So far, Covid-19 has had only a “minor effect” on Texas A&M at Qatar’s research funding in general, at least in the short term, Bazzi says. “However, we live in Qatar; the economy of Qatar is impacted and the budgets in Qatar have been reduced,” he says. “Now of course, if the budget cut remains for the next few years, that’s a different story.”

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Decreased enrollments, both in Qatar and at Texas A&M’s home campus in the United States, will be inevitable, Bazzi says, with many students preferring to wait rather than spend money for what is likely to be heavily online learning in the coming academic year. Travel restrictions will also have an impact on revenue and, in turn, funding for research, he says.

“Universities worldwide are preparing for a bad year or two. We are in a better situation here, but still, the budgets will go down. No question.”

A researcher at Texas A&M University at Qatar. The engineering campus has redirected about a quarter of its research funding to the coronavirus crisis (Photo: Courtesy of Texas A&M University at Qatar).
A researcher at Texas A&M University at Qatar. The engineering campus has redirected about a quarter of its research funding to the coronavirus crisis (Photo: Courtesy of Texas A&M University at Qatar).

Push for More Collaboration

Jeffery, at PwC Middle East, and Bazzi both say the economic pressures will increase the need for researchers to collaborate across institutions and countries.

Texas A&M at Qatar is already heavily engaged with Asian, European and American institutions, says Bazzi, but such collaborations will become even more necessary. “It’s always an opportunity for cross collaboration, even between our faculty,” he says.

Bringing researchers together across the Arab region, however, is not so simple. “In the GCC, there are fewer databases on the research community and less transparency, and sharing research funding across institutions can be challenging,” Jeffery explains.

Hani al-Husseini, a professor of mathematics at Cairo University, knows this issue firsthand. “Arab governments do not encourage cooperation between research institutions,” he says. “For example, we face difficulties in obtaining security and bureaucratic approvals to host foreign lecturers.”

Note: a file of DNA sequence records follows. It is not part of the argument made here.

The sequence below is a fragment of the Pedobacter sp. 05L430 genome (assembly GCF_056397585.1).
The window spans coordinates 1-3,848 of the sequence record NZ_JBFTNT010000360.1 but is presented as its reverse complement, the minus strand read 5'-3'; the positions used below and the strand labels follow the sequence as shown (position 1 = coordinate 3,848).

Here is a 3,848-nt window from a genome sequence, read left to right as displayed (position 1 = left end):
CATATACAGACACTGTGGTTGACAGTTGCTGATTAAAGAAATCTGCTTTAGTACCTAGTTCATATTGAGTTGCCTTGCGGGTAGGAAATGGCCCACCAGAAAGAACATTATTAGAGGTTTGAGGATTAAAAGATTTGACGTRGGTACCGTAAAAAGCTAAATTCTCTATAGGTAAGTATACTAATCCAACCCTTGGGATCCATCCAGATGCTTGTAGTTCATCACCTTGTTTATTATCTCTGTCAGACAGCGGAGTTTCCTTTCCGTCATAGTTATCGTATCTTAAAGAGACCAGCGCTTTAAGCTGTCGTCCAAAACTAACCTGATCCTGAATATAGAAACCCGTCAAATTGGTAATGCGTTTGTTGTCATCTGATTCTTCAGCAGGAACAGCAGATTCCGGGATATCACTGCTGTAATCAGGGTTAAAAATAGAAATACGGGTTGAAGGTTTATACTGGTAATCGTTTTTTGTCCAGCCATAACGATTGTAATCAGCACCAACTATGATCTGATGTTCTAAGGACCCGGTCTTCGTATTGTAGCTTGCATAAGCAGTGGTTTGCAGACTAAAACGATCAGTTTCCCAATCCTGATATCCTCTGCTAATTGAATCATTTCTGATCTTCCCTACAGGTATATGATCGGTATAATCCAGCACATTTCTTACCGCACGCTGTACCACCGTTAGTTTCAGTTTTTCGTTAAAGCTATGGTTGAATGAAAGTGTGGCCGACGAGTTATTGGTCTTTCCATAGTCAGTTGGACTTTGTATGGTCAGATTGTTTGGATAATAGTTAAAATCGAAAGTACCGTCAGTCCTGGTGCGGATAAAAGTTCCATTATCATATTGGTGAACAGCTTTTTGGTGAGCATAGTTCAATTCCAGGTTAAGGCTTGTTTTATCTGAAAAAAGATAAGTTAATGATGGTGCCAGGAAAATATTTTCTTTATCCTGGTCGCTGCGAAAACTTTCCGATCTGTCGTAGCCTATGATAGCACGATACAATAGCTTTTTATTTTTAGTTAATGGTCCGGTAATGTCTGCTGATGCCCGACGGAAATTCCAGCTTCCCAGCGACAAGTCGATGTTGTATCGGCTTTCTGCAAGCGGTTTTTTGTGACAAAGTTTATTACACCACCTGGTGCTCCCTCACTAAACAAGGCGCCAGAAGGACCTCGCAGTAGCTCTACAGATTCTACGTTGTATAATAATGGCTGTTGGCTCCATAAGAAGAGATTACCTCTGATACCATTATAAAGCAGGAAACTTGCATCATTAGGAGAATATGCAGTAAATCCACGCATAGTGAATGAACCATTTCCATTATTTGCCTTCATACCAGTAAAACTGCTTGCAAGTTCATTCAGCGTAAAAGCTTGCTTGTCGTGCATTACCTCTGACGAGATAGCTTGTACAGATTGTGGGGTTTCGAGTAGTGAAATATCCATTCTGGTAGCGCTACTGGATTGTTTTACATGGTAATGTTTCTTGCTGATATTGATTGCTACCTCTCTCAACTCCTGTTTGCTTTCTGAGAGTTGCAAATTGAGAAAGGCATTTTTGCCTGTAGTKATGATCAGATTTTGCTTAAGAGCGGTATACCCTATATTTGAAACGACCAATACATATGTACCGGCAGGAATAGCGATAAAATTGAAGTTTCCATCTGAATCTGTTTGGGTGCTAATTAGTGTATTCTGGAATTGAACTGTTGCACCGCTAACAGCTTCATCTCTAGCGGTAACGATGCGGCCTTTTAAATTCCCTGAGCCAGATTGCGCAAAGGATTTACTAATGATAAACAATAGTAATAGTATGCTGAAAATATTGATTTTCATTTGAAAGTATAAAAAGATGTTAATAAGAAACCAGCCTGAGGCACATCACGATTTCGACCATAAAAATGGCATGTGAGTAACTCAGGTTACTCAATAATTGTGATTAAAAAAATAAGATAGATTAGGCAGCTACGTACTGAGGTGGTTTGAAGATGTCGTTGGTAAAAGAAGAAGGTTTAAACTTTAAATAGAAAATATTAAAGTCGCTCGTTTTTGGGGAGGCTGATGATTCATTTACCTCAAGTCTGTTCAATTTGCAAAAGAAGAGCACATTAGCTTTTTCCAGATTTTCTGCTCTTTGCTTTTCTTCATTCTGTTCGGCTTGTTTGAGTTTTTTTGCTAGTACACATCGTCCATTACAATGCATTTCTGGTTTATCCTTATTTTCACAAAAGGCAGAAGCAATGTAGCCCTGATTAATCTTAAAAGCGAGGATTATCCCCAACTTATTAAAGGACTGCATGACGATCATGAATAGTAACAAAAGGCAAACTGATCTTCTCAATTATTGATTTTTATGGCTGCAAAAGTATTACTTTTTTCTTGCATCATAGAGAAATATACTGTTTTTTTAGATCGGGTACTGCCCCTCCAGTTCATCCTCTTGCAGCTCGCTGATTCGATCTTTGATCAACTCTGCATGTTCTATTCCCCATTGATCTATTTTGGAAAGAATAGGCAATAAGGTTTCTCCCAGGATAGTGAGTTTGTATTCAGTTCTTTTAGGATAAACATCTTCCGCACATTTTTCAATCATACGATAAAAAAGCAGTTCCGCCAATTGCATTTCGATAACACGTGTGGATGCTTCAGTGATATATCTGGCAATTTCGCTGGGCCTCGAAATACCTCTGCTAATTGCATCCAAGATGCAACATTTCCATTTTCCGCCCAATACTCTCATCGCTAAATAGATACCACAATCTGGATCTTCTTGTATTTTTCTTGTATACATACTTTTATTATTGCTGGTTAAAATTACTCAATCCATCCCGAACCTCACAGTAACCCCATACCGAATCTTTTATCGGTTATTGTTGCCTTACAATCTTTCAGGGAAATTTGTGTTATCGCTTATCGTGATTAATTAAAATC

The challenges could also have repercussions on research staffs. International faculty may leave the region, as life for expatriates becomes more challenging, with many suffering large pay cuts or even job losses. (See a related article, “Most Arab-World Researchers Want to Leave, a New Survey Finds.”)

“For a period of time there could be a brain drain and a void in deep research expertise in the region, particularly in some of the emerging sciences,” explains Jeffery.

Shrinking budgets will also limit research opportunities for young postdocs who will increasingly have to look overseas for funding and strong supervision to continue their work. “If they don’t find it, as competition will be tough, they may abandon their plans to pursue research permanently,” says Jeffery.

Such an outcome would constitute a missed opportunity for countries like Saudi Arabia, “which is looking desperately to diversify its economy, move towards a knowledge centric economy and create more jobs through innovation and entrepreneurship,” she says.

“All other fields will probably lose out to health care for the next five to ten years.”

Sally Jeffery  
Global education network leader at PwC Middle East

Nashwa Issa, an associate professor of physics at Al-Neelain University in Khartoum, also worries that brain drain could be a problem. “I think researchers are already migrating, but tight funding will make rates double.”